Homegrown Trailers "roam freely, tread lightly"
Tiny houses are usually built on trailer chassis, but they make lousy trailers; they are heavy and they have the aerodynamics of a brick.
But other than the fact that they do not look like cute little tiny houses, there is a lot to be said in praise of trailers, and a lot to be learned from them. They are more practical than tiny houses because they can go in a lot more places, like RV and trailer parks where tiny houses are often not welcome. They are comparatively easy to move, and if they are like these Homegrown Trailers, they are really green and sustainable. Homegrown says they "combine the beauty and lifestyle of tiny houses with the mobility of campers."
Cofounder Eric Gertsman tells Sunset Magazine that “more people are getting out into nature, and they’re making smarter decisions when the travel. We what to help them find adventure in a responsible way.”
© Homegrown Trailers/ popping up the pop up
In trailers, that means reducing fuel consumption, by being light and having a teardrop shape that reduces drag. The Home Grown trailer has a pop-up roof to get more headroom when parked, a “hard-sided component that raises to max 6’5” indoor headroom and drops down for aerodynamic travel; made from sustainably-sourced wood and wool insulation; lifting assistance by high-performance gas struts”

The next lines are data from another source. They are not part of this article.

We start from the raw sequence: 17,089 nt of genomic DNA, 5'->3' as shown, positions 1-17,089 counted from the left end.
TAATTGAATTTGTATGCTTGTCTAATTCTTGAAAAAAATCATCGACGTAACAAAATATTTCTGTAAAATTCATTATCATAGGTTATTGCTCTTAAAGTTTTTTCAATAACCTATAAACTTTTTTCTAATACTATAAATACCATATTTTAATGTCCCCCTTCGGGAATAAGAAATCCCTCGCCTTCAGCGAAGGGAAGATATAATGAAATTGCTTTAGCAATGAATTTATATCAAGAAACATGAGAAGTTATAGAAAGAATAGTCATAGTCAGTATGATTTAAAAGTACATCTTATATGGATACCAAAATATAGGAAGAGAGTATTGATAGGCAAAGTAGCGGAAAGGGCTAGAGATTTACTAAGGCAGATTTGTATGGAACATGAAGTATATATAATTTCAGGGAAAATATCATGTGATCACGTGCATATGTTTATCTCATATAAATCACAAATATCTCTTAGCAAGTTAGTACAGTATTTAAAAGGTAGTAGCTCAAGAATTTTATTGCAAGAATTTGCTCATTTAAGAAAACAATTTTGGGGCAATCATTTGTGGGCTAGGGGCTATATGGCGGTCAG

It is also off-grid capable with 400 watts of solar panels on the roof, with 2400 watt-hours of lithium batteries. This is upgradable to 800 watts worth of panels and a 6000 watt-hours of storage.
Unlike many trailers and RVs, it does not use propane for fridge and stove, but goes with induction range and mini Energy Star rated fridge; perhaps it is a good idea to order the extended off grid package with bigger batteries if you are going to do a lot of cooking.
Materials are all sustainably sourced maple and poplar, insulated with wool and with cork floors.
There is what looks like a Nature’s Head urine separating composting toilet with a roll down blind for privacy, located inches from the double bed, a design element I am not exactly crazy about.
But otherwise, there is a lot of smart design in a small package. The price seems reasonable too, starting at US$ 32,500 all in with solar, mattresses, appliances and composting toilet.
Obviously, a travel trailer is a very different thing than a tiny house. It doesn’t have a climbing wall. But it seems to me that if one is going to live in a small space, that it might be nice to be so mobile and aero, to be able do what they say in their motto, “roam freely, tread lightly.”